The stress-energy tensor is associated to a volume density and flux in 4-spacetime and the Einstein tensor seems to represent a three-dimensional curvature (being a one-form with vector values) that acts on and is acted by the stress-energy source.(adsbygoogle = window.adsbygoogle || []).push({});

If this is correct, I'm not sure what is this 3-curvature associated to in the most accepted cosmological model (L-CDM) that has no spatial curvature.

Another question is referred to the geometrical meaning of the Einstein tensor, when it is said that it is an average of the Riemann surface curvature (a tensor(1,1)-valued 2-form after raising an index with the inverse metric tensor) over planes, what does it mean exactly?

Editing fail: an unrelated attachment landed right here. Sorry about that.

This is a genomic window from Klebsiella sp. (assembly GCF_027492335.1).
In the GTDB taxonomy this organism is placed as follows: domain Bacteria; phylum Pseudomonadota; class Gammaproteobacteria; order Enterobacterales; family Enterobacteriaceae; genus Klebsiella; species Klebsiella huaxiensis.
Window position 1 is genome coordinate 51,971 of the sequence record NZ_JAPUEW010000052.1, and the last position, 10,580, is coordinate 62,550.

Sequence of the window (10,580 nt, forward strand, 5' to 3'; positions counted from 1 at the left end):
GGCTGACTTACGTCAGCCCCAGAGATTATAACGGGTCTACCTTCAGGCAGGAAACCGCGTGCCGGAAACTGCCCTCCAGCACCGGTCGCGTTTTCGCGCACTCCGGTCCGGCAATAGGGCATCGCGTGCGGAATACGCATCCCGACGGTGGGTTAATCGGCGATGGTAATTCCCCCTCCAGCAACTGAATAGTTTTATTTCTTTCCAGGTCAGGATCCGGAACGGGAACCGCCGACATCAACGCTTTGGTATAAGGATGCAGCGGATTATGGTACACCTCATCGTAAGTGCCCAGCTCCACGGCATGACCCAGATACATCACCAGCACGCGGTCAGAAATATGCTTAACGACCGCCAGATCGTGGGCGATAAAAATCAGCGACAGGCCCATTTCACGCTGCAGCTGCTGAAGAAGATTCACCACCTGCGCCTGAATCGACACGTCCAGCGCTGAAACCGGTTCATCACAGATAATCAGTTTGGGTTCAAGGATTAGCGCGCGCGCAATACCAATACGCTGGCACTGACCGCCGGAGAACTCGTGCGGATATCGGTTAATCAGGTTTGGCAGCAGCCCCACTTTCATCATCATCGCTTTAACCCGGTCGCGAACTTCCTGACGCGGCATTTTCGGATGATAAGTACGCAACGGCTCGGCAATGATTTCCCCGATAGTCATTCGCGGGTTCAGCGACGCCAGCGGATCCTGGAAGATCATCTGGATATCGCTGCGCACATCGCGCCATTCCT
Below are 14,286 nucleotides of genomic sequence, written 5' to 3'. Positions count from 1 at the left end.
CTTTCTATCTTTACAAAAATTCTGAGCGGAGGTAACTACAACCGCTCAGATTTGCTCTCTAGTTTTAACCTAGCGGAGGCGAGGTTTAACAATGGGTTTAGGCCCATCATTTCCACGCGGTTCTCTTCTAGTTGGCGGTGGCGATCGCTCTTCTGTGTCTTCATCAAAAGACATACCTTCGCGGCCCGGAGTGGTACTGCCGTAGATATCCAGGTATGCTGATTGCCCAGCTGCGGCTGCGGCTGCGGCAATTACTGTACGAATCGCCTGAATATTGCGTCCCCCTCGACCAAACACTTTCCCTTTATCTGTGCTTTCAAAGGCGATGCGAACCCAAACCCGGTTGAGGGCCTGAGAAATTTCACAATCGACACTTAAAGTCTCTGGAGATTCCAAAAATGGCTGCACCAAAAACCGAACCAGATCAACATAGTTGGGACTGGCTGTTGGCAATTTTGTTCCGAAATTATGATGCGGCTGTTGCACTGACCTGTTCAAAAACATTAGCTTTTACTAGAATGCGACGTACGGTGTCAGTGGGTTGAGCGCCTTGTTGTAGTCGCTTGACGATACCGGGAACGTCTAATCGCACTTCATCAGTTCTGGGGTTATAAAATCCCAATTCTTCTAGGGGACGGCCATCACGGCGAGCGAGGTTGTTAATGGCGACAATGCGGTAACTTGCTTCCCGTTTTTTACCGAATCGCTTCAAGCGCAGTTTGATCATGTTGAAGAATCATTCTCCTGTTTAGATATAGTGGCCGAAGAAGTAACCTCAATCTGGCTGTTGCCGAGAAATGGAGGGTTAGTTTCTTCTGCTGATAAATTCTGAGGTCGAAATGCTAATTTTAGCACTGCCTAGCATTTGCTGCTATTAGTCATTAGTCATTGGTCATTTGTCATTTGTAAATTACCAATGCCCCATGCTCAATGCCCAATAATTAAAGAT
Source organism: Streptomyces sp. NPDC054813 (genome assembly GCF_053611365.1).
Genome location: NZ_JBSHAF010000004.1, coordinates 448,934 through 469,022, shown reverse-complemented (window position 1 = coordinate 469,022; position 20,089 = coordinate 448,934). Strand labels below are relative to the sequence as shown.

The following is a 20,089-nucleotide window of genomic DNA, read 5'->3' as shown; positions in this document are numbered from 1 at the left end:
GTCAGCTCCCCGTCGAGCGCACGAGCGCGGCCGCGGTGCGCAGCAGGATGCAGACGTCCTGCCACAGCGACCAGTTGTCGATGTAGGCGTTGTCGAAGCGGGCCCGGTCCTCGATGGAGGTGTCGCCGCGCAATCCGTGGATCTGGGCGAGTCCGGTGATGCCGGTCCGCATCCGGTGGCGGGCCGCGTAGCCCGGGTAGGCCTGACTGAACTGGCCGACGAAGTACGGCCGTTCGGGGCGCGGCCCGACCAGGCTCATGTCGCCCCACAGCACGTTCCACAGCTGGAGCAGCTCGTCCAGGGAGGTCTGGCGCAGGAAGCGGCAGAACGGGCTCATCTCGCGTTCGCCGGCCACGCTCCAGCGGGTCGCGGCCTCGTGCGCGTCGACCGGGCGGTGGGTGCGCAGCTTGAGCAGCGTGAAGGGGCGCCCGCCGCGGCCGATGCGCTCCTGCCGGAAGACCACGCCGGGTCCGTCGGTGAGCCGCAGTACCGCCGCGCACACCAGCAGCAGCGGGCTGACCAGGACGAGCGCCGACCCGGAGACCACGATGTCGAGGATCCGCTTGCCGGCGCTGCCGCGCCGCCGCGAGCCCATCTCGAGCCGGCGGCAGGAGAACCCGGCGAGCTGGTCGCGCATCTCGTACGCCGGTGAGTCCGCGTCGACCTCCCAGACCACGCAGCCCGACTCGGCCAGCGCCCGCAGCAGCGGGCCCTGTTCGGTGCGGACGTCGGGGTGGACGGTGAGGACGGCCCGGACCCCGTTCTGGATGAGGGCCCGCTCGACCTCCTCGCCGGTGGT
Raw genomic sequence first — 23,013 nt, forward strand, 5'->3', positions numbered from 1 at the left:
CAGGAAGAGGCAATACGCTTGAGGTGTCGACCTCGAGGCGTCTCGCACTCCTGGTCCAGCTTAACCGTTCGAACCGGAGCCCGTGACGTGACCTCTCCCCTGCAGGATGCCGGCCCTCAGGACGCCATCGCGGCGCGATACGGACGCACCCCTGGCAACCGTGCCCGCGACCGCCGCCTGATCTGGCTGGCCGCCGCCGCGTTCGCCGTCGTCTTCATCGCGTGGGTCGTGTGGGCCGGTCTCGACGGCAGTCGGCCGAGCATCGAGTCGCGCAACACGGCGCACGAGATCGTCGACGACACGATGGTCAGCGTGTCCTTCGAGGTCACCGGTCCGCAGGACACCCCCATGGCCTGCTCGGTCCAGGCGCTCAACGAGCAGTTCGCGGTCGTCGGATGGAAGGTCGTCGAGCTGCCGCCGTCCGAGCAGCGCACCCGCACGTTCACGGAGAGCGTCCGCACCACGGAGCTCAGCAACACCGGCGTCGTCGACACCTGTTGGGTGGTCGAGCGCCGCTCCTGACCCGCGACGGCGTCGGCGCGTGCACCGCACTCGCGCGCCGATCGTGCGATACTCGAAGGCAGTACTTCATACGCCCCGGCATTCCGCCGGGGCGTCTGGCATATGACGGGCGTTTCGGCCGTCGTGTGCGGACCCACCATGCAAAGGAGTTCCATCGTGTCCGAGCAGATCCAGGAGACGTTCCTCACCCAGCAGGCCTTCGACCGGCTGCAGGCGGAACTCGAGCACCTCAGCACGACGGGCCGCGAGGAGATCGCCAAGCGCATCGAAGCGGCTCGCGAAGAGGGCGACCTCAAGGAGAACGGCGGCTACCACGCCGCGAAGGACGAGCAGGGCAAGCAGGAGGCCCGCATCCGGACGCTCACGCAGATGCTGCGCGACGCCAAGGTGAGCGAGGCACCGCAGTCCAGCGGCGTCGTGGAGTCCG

I think that you can obtain the Einstein tensor by applying the delta Kronecker to the Riemann 2-form to make a some kind of isotropic average tensor but I'm not sure how to do it.

Also what is the intuitive geometrical difference between the Ricci and Einstein curvature? I think the Ricci curvature is more related to an average of sectional curvatures (and is also usually defined as the deviation a geodesic ball in curved spacetime has from the euclidean standard ball).

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# Geometry of the EFE

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